I was blessed in my life to understand the meaning of true love very early. I met my husband when I was 17-years-old. Our lives have taken many journeys, many twists along that road – from the United States to Israel; from the two of us to the seven of us and beyond to another and another and another.
Yesterday, we had the kitchen installed in the apartment where Shmulik will live with his wife. It’s a lovely apartment with a large living room and a bedroom, a bathroom with a place for a washing machine, a sweet little patio area outside with a small garden off the living room, and the place where the kitchen and dining area will be. On Sunday morning, we finally ordered the kitchen cabinets, letting Shmulik and Na’ama pick the colors. We planned it with thoughts of the kosher kitchen it will be – two sinks, one for dairy and one for meat. Two sets of drawers and many cabinets.
The wedding is weeks away and the preparations are getting intense. Shmulik is getting nervous. The apartment has to be painted; the kitchen installed, the floors and windows scrubbed; their new furniture delivered; the closets put together; their things moved in. More – with Passover coming and guests to arrive, we have a major shift under way. Shmulik will leave his room and move to the apartment. Elie got the smallest room because he was in the army and away much of the time. Davidi got the largest room because he would live in this house the longest (and he promised to share it when we had guests or vacate when couples came to stay with us).
Shmulik’s room is in the middle – a nice size room, but the most beautiful part is the balcony – private, all his. This he leaves behind. Elie will move to this room. Aliza has been staying in the bomb shelter – a full-sized bedroom on the first floor near our bedroom. It has a heavy door to protect against bombs, explosions, etc. She will move upstairs to Elie’s room, which catches the first morning light and looks out on the beautiful Judean Desert.
My husband had a home office down in the apartment. He will move that office to the bomb shelter, making his office right next to our bedroom, still quiet, but nearer to the family. All this shifting is taking place and my living room is full of computers and boxes, a dismantled stereo, pictures that need to be hung on walls.
We were supposed to have painted the apartment yesterday, but Shmulik’s friend didn’t come and so it is being painted today. The kitchen was supposed to be installed today, but they called and it was ready yesterday.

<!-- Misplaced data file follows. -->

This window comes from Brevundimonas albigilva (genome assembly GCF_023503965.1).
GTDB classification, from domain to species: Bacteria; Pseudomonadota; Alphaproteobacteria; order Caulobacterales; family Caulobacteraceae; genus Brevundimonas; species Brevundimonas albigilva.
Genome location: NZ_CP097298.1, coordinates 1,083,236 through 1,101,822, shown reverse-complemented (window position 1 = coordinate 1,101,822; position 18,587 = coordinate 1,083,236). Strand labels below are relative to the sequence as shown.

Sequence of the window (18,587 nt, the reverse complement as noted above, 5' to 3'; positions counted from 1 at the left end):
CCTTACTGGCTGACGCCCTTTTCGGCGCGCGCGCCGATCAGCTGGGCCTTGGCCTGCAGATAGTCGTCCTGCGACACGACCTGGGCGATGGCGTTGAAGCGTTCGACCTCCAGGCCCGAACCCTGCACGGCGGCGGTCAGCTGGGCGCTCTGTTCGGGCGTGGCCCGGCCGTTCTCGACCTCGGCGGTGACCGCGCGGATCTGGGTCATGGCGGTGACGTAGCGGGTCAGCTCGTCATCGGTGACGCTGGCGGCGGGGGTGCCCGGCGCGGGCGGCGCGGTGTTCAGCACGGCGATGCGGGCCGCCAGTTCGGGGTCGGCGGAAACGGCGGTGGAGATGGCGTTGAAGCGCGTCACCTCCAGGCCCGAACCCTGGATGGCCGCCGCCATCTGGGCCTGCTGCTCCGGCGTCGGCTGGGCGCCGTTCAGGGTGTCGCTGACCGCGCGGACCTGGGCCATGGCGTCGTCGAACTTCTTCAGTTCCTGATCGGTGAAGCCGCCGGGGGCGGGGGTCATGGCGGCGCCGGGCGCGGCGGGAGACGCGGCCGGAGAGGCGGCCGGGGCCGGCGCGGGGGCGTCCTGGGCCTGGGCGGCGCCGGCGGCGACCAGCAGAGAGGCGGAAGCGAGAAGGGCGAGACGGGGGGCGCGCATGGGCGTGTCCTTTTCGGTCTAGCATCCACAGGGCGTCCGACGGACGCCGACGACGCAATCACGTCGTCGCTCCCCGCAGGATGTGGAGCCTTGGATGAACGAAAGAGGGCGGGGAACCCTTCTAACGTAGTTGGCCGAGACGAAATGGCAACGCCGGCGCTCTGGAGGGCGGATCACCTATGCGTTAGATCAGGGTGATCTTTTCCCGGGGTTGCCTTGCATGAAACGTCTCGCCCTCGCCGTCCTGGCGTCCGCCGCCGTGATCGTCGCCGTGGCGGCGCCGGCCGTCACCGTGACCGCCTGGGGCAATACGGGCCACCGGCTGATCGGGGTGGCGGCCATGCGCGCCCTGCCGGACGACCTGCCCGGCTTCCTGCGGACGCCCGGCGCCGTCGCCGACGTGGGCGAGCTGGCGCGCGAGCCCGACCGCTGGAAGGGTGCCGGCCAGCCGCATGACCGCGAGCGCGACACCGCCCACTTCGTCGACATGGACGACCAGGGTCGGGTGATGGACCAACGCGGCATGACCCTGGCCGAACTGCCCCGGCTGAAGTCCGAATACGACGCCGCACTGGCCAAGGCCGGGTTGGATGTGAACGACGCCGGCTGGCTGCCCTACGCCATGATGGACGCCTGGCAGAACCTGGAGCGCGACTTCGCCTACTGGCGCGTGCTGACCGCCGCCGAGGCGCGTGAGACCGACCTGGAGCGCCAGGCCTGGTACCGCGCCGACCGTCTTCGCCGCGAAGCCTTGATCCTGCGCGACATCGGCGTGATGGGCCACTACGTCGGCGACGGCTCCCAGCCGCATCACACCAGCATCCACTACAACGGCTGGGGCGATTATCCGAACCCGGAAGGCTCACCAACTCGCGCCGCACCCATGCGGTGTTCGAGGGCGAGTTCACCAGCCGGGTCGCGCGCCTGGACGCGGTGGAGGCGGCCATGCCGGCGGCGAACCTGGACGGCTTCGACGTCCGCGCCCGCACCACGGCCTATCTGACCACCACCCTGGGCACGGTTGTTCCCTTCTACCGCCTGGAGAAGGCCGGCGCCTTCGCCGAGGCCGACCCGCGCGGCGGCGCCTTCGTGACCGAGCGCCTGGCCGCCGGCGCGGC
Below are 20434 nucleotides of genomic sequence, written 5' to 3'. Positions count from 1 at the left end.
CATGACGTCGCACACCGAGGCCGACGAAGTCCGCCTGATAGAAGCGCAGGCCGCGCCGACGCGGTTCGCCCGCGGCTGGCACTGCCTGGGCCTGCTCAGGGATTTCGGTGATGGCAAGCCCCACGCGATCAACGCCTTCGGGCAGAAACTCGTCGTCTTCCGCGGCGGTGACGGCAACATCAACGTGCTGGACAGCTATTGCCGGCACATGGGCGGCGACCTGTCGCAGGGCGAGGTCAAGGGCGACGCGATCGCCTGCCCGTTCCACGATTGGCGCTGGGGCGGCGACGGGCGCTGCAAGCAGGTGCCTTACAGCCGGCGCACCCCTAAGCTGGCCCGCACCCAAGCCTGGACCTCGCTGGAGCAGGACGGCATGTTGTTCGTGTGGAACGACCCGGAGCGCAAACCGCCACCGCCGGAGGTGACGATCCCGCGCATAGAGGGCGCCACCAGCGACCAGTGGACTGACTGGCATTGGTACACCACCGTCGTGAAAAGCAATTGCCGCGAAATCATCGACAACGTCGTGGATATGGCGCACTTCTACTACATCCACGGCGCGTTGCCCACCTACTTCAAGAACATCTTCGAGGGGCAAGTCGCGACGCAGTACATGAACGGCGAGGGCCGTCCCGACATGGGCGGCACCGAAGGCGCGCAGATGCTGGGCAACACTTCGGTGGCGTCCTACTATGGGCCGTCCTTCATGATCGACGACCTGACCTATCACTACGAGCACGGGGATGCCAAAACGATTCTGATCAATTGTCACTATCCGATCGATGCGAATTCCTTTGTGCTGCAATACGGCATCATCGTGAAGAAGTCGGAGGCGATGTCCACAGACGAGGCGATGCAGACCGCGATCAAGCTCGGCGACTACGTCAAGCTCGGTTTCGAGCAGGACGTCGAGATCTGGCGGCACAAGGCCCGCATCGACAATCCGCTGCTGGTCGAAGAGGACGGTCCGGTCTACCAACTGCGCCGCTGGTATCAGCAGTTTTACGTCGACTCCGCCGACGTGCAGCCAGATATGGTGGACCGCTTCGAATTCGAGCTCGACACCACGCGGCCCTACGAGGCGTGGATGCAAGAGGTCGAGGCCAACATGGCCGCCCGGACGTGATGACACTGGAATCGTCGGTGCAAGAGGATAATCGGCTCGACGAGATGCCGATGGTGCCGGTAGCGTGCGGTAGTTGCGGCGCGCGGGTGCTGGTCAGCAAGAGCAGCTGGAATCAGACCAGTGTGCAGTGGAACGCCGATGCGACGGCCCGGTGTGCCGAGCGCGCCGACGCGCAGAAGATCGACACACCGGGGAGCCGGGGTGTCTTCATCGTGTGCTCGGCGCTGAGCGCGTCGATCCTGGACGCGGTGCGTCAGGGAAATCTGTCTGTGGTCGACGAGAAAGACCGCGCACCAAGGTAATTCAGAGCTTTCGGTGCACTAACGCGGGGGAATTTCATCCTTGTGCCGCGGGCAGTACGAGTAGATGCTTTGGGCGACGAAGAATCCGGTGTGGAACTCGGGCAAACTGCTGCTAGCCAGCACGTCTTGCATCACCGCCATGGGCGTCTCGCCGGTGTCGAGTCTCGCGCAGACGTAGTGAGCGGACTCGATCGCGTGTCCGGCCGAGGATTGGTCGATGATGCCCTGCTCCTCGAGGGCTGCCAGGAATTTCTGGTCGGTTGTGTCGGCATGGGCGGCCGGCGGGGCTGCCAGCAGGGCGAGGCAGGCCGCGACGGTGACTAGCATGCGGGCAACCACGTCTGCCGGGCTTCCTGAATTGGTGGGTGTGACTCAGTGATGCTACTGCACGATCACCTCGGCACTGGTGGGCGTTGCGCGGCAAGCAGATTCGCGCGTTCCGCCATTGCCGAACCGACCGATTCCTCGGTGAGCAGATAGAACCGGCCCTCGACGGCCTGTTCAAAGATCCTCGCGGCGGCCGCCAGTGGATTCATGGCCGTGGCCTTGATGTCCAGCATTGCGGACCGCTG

From the army, Shmulik was calling me, trying to get things coordinated. I’m working from home, trying to make things go smoothly. I realized in the morning yesterday that we could save the day from being wasted by getting the kitchen installed. I decided not to tell Shmulik about the surprise. I let him think that another day was being wasted. We were plastering the walls, I told him, doing what we could. He was still frustrated – not enough progress as the days are seeping away and there is still so much to do. He wanted to tell his friend to come last night; I told him to wait.
He got home and I showed him the kitchen and he was so happy. It makes the apartment more real, the home they are about to build so much closer. A short while later, he brought Na’ama over to see it; I left for a meeting before she came, happy to know that they would be seeing this together. When I saw him later, he described how they had talked and planned out their kitchen. Where they would put the pots, the dishes, the dairy and the meat sides.
He let her decide; let her plan and simply enjoyed watching her enjoy the kitchen and talk about where she would put the various things. It was then I remembered something that my husband said to me in our early days of marriage, “if you are happy,” he told me, “then I am happy.”
True love, I think, is that wonderful feeling of knowing that the person you love is happy. If we lose that feeling, in some ways, I think maybe we lose it all. If I ever had doubts about how Shmulik and Na’ama feel about each other, watching them begin building their own home has shown me that what they have is true.